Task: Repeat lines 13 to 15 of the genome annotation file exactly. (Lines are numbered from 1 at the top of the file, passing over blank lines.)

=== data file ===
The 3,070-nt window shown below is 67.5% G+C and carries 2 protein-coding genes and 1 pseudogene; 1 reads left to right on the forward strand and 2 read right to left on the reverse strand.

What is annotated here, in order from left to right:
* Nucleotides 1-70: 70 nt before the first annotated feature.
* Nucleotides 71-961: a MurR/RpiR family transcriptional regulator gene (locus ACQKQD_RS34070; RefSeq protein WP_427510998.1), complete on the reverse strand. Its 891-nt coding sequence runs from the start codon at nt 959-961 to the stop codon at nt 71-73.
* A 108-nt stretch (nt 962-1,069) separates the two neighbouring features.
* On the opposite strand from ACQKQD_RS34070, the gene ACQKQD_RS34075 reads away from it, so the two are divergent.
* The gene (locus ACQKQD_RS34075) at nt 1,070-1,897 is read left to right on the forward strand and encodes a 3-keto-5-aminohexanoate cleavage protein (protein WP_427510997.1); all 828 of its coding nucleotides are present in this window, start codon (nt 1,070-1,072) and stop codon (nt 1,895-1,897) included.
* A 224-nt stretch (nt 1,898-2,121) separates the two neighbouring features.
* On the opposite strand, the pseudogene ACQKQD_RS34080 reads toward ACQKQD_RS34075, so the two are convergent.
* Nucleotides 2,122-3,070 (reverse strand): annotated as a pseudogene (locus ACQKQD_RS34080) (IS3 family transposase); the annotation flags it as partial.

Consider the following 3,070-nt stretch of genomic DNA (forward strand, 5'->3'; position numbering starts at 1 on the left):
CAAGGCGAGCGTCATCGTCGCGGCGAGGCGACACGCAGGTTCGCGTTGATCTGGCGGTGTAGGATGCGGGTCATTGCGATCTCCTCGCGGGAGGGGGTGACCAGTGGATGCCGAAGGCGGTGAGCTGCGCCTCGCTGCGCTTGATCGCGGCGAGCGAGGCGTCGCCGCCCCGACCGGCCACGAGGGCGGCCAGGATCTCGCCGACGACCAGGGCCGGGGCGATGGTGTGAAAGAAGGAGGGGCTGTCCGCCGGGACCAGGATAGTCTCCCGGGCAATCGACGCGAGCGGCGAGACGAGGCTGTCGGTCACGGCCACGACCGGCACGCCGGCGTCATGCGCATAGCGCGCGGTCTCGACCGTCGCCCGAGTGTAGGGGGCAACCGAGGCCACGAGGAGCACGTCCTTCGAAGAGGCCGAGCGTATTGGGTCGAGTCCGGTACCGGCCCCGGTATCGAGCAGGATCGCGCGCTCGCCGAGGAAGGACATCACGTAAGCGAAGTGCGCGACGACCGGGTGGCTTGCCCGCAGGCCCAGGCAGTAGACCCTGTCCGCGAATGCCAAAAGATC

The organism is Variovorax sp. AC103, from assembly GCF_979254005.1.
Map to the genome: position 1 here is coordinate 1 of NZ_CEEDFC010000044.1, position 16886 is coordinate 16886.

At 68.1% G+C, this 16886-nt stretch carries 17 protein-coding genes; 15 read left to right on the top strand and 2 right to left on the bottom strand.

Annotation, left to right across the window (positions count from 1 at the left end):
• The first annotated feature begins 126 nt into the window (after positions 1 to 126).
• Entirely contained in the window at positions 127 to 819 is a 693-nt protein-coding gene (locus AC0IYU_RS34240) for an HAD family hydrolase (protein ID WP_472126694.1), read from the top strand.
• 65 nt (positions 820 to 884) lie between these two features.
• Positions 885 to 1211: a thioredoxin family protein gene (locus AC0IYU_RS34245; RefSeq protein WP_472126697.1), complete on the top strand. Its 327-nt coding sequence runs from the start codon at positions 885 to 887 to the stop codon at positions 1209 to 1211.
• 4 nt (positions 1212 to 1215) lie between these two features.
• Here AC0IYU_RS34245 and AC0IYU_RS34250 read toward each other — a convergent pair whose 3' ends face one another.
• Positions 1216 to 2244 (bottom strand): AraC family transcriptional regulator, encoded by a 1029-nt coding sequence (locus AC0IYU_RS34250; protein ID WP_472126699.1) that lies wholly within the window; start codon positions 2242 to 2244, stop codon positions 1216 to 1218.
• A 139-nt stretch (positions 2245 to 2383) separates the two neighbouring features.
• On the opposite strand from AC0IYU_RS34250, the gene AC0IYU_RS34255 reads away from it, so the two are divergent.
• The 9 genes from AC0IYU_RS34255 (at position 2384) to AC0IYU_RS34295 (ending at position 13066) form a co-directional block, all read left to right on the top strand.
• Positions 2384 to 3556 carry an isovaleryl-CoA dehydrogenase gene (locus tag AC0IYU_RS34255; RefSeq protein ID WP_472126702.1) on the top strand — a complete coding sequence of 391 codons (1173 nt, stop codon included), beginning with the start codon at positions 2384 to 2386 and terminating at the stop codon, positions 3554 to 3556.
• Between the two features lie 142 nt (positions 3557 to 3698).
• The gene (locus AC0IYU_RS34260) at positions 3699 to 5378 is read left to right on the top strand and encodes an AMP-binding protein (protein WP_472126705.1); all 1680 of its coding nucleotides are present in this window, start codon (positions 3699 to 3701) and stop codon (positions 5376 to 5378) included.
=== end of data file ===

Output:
The organism is Variovorax sp. AC103, from assembly GCF_979254005.1.
Map to the genome: position 1 here is coordinate 1 of NZ_CEEDFC010000044.1, position 16886 is coordinate 16886.

At 68.1% G+C, this 16886-nt stretch carries 17 protein-coding genes; 15 read left to right on the top strand and 2 right to left on the bottom strand.